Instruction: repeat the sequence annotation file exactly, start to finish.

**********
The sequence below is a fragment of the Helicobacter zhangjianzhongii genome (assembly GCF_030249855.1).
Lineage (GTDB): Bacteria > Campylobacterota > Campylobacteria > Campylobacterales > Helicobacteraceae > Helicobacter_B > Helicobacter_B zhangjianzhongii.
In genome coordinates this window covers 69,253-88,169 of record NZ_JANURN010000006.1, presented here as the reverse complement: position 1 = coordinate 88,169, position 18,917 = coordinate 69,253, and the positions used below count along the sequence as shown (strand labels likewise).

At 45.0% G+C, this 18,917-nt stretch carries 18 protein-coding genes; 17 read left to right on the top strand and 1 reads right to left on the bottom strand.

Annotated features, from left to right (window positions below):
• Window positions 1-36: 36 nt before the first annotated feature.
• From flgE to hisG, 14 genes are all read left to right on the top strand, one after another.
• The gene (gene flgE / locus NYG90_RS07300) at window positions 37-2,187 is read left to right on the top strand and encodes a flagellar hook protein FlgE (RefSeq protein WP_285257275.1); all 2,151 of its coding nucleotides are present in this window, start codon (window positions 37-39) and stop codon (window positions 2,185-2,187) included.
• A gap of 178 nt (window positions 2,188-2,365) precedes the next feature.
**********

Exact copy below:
The sequence below is a fragment of the Helicobacter zhangjianzhongii genome (assembly GCF_030249855.1).
Lineage (GTDB): Bacteria > Campylobacterota > Campylobacteria > Campylobacterales > Helicobacteraceae > Helicobacter_B > Helicobacter_B zhangjianzhongii.
In genome coordinates this window covers 69,253-88,169 of record NZ_JANURN010000006.1, presented here as the reverse complement: position 1 = coordinate 88,169, position 18,917 = coordinate 69,253, and the positions used below count along the sequence as shown (strand labels likewise).

At 45.0% G+C, this 18,917-nt stretch carries 18 protein-coding genes; 17 read left to right on the top strand and 1 reads right to left on the bottom strand.

Annotated features, from left to right (window positions below):
• Window positions 1-36: 36 nt before the first annotated feature.
• From flgE to hisG, 14 genes are all read left to right on the top strand, one after another.
• The gene (gene flgE / locus NYG90_RS07300) at window positions 37-2,187 is read left to right on the top strand and encodes a flagellar hook protein FlgE (RefSeq protein WP_285257275.1); all 2,151 of its coding nucleotides are present in this window, start codon (window positions 37-39) and stop codon (window positions 2,185-2,187) included.
• A gap of 178 nt (window positions 2,188-2,365) precedes the next feature.